5. Watch your food waste
It’s not just what you eat that matters, it’s what you waste too. The same IPCC report mentioned above also noted that we currently lose or waste 25 to 30 percent of the world’s food. And all that food comes with a huge environmental footprint. In fact, if we looked at food waste as if it were a country, it would be the world’s third largest emitter of greenhouse gases (the US and China are the first and second).
One of the best ways to minimize food waste is to meal plan. Another good habit is to process and freeze any fresh produce you know you won’t get through before it spoils. You can also donate food to a local food bank or do food swaps with friends, family, and neighbors if you have a glut of something you can’t get through or easily store.
See also: 14 uses for wild apples
6. Green your commute
2020 shook up a lot of entrenched habits, including how we commute to work. If you’ve been working from home and are facing a return to the workplace in 2021 this is the perfect time to strategize and make your commute more environmentally friendly. This might mean taking advantage of discounts and rebates on e-bike purchases or electric vehicles, cycling, running, or walking to work or home a few times a week, or getting into the habit of using public transit (once you’re vaccinated). And, of course, we’re all old hands now at video conferencing, so those long haul or short-hop flights for business don’t look quite so essential.
7. Get political
All of the above are great ways to fight climate change on a personal level, but the reality is that what we do at home is not the biggest contributor to climate change – transport, electricity generation, and industry are.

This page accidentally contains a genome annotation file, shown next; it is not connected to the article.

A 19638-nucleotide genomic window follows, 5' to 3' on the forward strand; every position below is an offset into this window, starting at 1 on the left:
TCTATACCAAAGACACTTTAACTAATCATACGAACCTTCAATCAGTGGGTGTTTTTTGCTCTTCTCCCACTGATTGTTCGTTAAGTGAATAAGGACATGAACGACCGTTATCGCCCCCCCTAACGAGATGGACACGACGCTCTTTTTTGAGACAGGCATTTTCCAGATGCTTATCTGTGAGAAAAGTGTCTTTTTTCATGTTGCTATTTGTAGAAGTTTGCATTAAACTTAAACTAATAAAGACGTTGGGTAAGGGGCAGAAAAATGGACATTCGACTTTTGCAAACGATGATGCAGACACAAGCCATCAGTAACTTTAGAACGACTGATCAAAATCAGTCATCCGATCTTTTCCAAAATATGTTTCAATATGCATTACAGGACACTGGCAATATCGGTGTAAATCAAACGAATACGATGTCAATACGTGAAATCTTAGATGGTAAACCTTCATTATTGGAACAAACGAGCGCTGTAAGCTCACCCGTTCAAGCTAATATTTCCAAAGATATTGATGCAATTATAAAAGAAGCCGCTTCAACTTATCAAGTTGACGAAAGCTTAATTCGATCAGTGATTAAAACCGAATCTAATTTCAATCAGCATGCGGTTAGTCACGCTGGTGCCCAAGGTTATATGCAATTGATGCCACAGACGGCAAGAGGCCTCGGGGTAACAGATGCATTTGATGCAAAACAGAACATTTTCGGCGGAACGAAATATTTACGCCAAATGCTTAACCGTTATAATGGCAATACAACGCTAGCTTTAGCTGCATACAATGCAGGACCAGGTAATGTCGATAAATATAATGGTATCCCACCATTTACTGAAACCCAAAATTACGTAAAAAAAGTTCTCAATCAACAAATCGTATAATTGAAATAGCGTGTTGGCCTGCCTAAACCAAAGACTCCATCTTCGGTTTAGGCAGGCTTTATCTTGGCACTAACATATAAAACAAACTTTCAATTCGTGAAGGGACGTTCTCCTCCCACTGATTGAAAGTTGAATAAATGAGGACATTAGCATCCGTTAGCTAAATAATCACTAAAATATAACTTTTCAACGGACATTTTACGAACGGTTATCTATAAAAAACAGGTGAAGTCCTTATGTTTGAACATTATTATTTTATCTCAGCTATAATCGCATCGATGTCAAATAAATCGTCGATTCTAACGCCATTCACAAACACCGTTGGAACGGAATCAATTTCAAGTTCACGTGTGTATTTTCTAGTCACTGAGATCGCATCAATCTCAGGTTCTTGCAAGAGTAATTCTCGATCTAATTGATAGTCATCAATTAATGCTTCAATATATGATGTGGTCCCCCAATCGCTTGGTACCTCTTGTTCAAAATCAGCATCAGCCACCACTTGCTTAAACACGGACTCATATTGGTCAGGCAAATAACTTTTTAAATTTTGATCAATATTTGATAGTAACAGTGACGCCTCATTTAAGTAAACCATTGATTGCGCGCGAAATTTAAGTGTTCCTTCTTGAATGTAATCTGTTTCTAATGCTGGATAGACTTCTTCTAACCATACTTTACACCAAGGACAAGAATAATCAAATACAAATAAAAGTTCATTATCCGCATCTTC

Transportation accounts for nearly 30 percent of greenhouse gas emissions, electricity generation accounts for 26 percent, and industry accounts for 22 percent, according to the US Environmental Protection Agency (EPA). Over 90 percent of the fuel used for transportation in the US is petroleum-based and 63 percent of electricity generation comes from burning fossil fuels like coal and natural gas.
Tell your elected representatives that climate change matters
The good news is that as individuals we can put pressure on our elected representatives to make better choices. This means contacting your member of Congress or Senator and asking them to support climate legislation. Find your House member here and your member of the Senate here.
On a local level, contact your Mayor, Governor, or other elected representatives and ask them to support greener choices for infrastructure. This might mean lobbying for more bike lanes, public transport, and walking routes, and greener energy generation projects, as well as rebates and subsidies for green power, energy efficient building standards and upgrades, and other green recovery initiatives. These kinds of initiatives can create much needed jobs in healthy, sustainable sectors.
Finally, ask your representatives about local government investments. Many governments, especially local, have money invested in accounts tied to fossil fuel companies and major polluters. Not only are these investments not good for the environment, they’re also not futureproof as the fossil fuel industry is on borrowed time. This is also a great step to take with your own investments, if you’re lucky enough to have any. Ask your bank about socially responsible investing and if they don’t have a dedicated fund with robust ethics, consider switching to a bank that does.
Taking action on an individual level is an important way to fight climate change, but the biggest impact will come from systemic change. And that means voting into office people who care as much about a sustainable future as you do. If there are no upcoming elections where you live, or you’re not eligible to vote, find other ways to reduce your household carbon emissions by checking out the EPA’s carbon calculator.